The FET (fish embryo toxicity) Test has been designed as an alternative to the acute toxicity test. The acute toxicity test exposes live fish to singular or multiple doses of a particular chemical or substance that is believed to cause a certain degree of suffering. The FET Test eliminates this potential suffering, in line with animal testing legislative guidelines.
An alternative to acute toxicity testing is a welcome advancement in the scientific field as it takes into account the welfare of the animal. In this article, we'll explain what the FET Test is, how it is used, and alternative models, like Zebrafish.
What is the FET Test?
Chemicals can have a varied and serious effect on our health. Depending on how a chemical is intended to be used, for example in agriculture, environmental, or household products, it has to be tested and approved. Different chemicals can have different effects on the body, for example, some may affect the kidneys, while others may cause cancer.
All chemicals must meet certain standards in terms of minimizing toxicity and their effect on human and environmental life. They must therefore be tested before approval for use to determine their levels of toxicity.
The FET Test is an alternative to testing for toxicity on live fish and is performed using mainly Zebrafish (Danio Rerio) embryos (minnows and Japanese medaka have also been used). It is categorized as Test No. 236 by the OECD, the Organisation for Economic Cooperation and Development.
The European Directive 2010/63/EU on the protection of animals used for scientific purposes defines the limitations of the use of animals in testing and supports the 3Rs policy. The 3Rs encompass:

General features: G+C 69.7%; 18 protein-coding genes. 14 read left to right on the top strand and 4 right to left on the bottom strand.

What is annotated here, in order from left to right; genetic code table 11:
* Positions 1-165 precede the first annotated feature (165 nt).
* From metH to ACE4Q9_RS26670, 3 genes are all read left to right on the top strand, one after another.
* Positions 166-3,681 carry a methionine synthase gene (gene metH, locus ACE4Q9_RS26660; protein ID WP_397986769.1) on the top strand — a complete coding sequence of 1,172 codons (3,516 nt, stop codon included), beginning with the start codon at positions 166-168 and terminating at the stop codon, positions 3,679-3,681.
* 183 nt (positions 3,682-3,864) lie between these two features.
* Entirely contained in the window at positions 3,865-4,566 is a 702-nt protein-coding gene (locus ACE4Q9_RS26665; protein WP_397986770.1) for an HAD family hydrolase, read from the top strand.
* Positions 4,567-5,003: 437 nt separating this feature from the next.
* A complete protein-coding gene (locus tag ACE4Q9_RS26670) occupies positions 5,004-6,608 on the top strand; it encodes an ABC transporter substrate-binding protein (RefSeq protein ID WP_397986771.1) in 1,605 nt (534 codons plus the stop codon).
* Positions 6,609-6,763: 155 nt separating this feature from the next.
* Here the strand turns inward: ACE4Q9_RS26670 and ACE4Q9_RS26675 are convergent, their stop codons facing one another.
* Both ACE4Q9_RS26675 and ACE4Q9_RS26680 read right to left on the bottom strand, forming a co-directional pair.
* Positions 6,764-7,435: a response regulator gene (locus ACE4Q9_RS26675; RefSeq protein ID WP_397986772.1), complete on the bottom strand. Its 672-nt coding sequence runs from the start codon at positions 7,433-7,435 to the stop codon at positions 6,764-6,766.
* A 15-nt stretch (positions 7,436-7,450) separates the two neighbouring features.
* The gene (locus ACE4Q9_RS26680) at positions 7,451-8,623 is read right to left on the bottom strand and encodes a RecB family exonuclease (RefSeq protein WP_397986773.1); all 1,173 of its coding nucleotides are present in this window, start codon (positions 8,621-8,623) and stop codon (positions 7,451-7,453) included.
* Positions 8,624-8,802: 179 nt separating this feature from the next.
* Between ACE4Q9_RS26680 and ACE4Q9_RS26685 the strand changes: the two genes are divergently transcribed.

- Refinement – the improvement of their welfare when experiments on animals are essential
- Reduction – decreasing the number of animals used in scientific research
- Replacement – finding alternative options to using live animals in research
The fish embryo toxicity test offers a suitable substitute to acute testing and complies with the ‘replacement’ guideline of the 3Rs.
How is the FET Test used?
Zebrafish stock are specifically bred to produce embryos for testing. The test results are based on the damage and mortality of the Zebrafish after it has been exposed to particular substances.
The Zebrafish embryos develop outside the mother’s body and are exposed to the chemical being tested for toxicity for 48-96 hours. Increased levels of the chemical are gradually added to the test vessel up to 5 times and the results are recorded every 24 hours. The toxicity indicators used are:
- coagulation of fertilised eggs
- lack of somite formation
- lack of detachment of the tail-bud from the yolk sac
- lack of heartbeat
The test must be stopped before the embryos reach the feeding stage, which is when the test is considered to be in vivo.
The test results establish the level of concentration of the chemical that is lethal to 50% of Zebrafish embryos to predict acute fish toxicity. This is known as the LD50 test (Lethal Dose 50 test) and is approved by the Animal Research Act 1985. It is the amount of a substance that is administered in one go to cause the death of 50% of a group of animals being tested.
Why is Zebrafish used for the FET Test?
Fish have traditionally been used in toxicity testing for chemicals and effluents, however, the Zebrafish has become a successful alternative. The embryo is not considered to be an in vivo sample until it requires feeding, which is acknowledged by European law.
The use of Zebrafish in the fish embryo toxicity test has several benefits including:
- the Zebrafish embryo can be more sensitive to chemical testing than the standard fish test, offering an accurate solution (Braunbeck et al., 2009)
- they are transparent, making them easy to monitor and study their organ behaviour after exposure to chemicals
- Zebrafish are a cost-saving model as they are cheap to breed
- they hatch fast – typically 48 hours after fertilisation
- they reproduce rapidly in large numbers (up to 200-300 embryos per adult)
- analysis time is short – giving faster results
As researchers search for alternative models for toxicity testing in line with regulations and the ethical need to reduce animal testing, the Zebrafish is proving to be an ideal replacement for the acute test.